As I type this, the VIX is up about 6.5% for the day and VXX is only up about 2.0%.
While it looks like today is a good day to be long volatility, getting 4/13 of the move in the VIX with a VIX ETN does not look like an efficient way to play the volatility trade. In fact, I have discussed the issue of what I call the VXX juice factor on a number of occasions and have concluded that on average, anyone owning VXX should not expect to capture more than 50% of the move in the VIX, at least based on data since the January 30th launch of VXX. Going forward, however, 40% might be a more realistic target.
A reader asked about the extent to which VXX returns may be adversely impacted by time decay, rolling and other issues.
When it comes to VXX price erosion, there are two primary factors to consider. The first is the mean-reverting tendency of the VIX and VIX futures. The second factor is the daily rebalancing of the two VIX futures that are utilized to calculate the value of VXX.
The VXX calculation is derived from the two nearest months of VIX futures. At the moment, this means the May futures and the June futures. For the sake of simplicity, I will refer to these as the front month and second month futures. I’ll explain the calculation with an example.
VIX options expire on Wednesday, May 20th this month (see 2009 expiration calendar), which means that at the close of business on the day before expiration, May 19th, VXX will hold exclusively the June VIX futures (VX-M9). As each calendar day passes, VXX will sell 1/23 (there are 23 trading days in the current VIX options expiration cycle) of the June VIX futures position and buy an identical amount of the July VIX futures, so that the percentage holdings of the front month and second month futures always create a synthetic blend of a basket of VIX futures with a constant maturity of 30 days. [Note that this is different from the calculations of the cash VIX, where the front month and second month options roll forward one month 8 days before VIX options expiration.]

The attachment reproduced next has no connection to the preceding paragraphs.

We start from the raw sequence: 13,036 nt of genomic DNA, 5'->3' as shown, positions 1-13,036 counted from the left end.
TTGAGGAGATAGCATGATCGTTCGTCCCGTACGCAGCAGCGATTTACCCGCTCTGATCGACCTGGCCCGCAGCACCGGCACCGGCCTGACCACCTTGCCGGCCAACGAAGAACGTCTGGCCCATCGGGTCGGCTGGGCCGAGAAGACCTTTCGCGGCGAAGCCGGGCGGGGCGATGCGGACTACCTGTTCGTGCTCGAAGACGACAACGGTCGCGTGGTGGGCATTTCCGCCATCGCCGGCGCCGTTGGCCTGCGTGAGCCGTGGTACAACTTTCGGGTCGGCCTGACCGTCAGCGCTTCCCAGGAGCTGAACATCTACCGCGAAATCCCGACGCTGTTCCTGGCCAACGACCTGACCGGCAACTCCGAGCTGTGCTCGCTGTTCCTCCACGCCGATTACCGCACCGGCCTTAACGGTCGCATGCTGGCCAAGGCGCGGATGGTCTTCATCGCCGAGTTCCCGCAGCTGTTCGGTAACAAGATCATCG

As long as the near month and second month futures are similar in price, the daily rebalancing has little effect on the price of VXX. When the term structure has a steep slope and there is a substantial difference in price between the front month and the second month (as was the case with SPX options on 11/20/08), the daily rebalancing can generate its own profit and loss. As the graphic below shows, there was a 0.75 difference between the May and June futures settlement prices yesterday. Calculating 1/23 * 0.75, yesterday’s daily rebalancing probably resulted in a 0.03 change in price.
In terms of pricing implications, when VIX futures are in contango (upward sloping over time, second month more expensive than front month), there will be a daily loss of value due to rebalancing. On the other hand, when VIX futures are in backwardation (downward sloping over time), the daily rebalancing process will generate a gain.
Following the launch of VXX on January 30th, VIX futures were consistently in backwardation until the beginning of April, at which point the term structure flattened out. At present, there is some slight contango that could adversely impact VXX prices going forward. Technically, this rebalancing is called "roll yield" and when the roll yield becomes negative, VXX prices will suffer daily losses as a result.
For more on this subject I recommend Standard & Poor’s white paper on VXX returns: Directional Exposure to Volatility Via Listed Futures
For more details on VXX, iPath has two documents worth checking out:
Disclosure: Long VIX and VXX at time of writing.